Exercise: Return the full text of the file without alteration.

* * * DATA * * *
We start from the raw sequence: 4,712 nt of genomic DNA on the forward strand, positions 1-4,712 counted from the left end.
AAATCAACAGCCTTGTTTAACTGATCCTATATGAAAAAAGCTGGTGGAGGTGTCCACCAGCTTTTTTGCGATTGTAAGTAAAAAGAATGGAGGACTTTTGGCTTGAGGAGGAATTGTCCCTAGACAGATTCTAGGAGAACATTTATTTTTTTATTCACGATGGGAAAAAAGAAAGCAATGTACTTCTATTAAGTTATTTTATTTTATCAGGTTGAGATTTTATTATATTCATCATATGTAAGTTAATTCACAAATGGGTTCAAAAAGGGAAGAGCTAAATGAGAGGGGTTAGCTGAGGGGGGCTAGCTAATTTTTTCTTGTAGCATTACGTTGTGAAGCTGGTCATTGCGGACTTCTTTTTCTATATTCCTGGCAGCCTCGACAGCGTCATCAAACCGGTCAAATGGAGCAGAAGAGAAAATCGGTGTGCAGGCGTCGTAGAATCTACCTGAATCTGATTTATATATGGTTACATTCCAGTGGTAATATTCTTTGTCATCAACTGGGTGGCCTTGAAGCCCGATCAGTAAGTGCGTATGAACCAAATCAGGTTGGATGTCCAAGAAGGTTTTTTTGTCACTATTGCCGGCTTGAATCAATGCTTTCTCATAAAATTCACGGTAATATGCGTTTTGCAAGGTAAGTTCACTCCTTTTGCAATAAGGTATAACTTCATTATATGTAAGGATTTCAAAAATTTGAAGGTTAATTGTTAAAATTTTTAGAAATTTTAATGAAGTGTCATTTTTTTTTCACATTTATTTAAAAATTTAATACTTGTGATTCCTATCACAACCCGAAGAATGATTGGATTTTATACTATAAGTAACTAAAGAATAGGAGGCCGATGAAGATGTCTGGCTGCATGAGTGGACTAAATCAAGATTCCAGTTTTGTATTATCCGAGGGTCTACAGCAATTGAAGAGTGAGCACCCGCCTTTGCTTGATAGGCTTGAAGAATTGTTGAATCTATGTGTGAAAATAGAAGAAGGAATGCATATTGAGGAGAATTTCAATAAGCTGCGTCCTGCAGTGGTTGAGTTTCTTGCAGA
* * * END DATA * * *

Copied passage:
We start from the raw sequence: 4,712 nt of genomic DNA on the forward strand, positions 1-4,712 counted from the left end.
AAATCAACAGCCTTGTTTAACTGATCCTATATGAAAAAAGCTGGTGGAGGTGTCCACCAGCTTTTTTGCGATTGTAAGTAAAAAGAATGGAGGACTTTTGGCTTGAGGAGGAATTGTCCCTAGACAGATTCTAGGAGAACATTTATTTTTTTATTCACGATGGGAAAAAAGAAAGCAATGTACTTCTATTAAGTTATTTTATTTTATCAGGTTGAGATTTTATTATATTCATCATATGTAAGTTAATTCACAAATGGGTTCAAAAAGGGAAGAGCTAAATGAGAGGGGTTAGCTGAGGGGGGCTAGCTAATTTTTTCTTGTAGCATTACGTTGTGAAGCTGGTCATTGCGGACTTCTTTTTCTATATTCCTGGCAGCCTCGACAGCGTCATCAAACCGGTCAAATGGAGCAGAAGAGAAAATCGGTGTGCAGGCGTCGTAGAATCTACCTGAATCTGATTTATATATGGTTACATTCCAGTGGTAATATTCTTTGTCATCAACTGGGTGGCCTTGAAGCCCGATCAGTAAGTGCGTATGAACCAAATCAGGTTGGATGTCCAAGAAGGTTTTTTTGTCACTATTGCCGGCTTGAATCAATGCTTTCTCATAAAATTCACGGTAATATGCGTTTTGCAAGGTAAGTTCACTCCTTTTGCAATAAGGTATAACTTCATTATATGTAAGGATTTCAAAAATTTGAAGGTTAATTGTTAAAATTTTTAGAAATTTTAATGAAGTGTCATTTTTTTTTCACATTTATTTAAAAATTTAATACTTGTGATTCCTATCACAACCCGAAGAATGATTGGATTTTATACTATAAGTAACTAAAGAATAGGAGGCCGATGAAGATGTCTGGCTGCATGAGTGGACTAAATCAAGATTCCAGTTTTGTATTATCCGAGGGTCTACAGCAATTGAAGAGTGAGCACCCGCCTTTGCTTGATAGGCTTGAAGAATTGTTGAATCTATGTGTGAAAATAGAAGAAGGAATGCATATTGAGGAGAATTTCAATAAGCTGCGTCCTGCAGTGGTTGAGTTTCTTGCAGA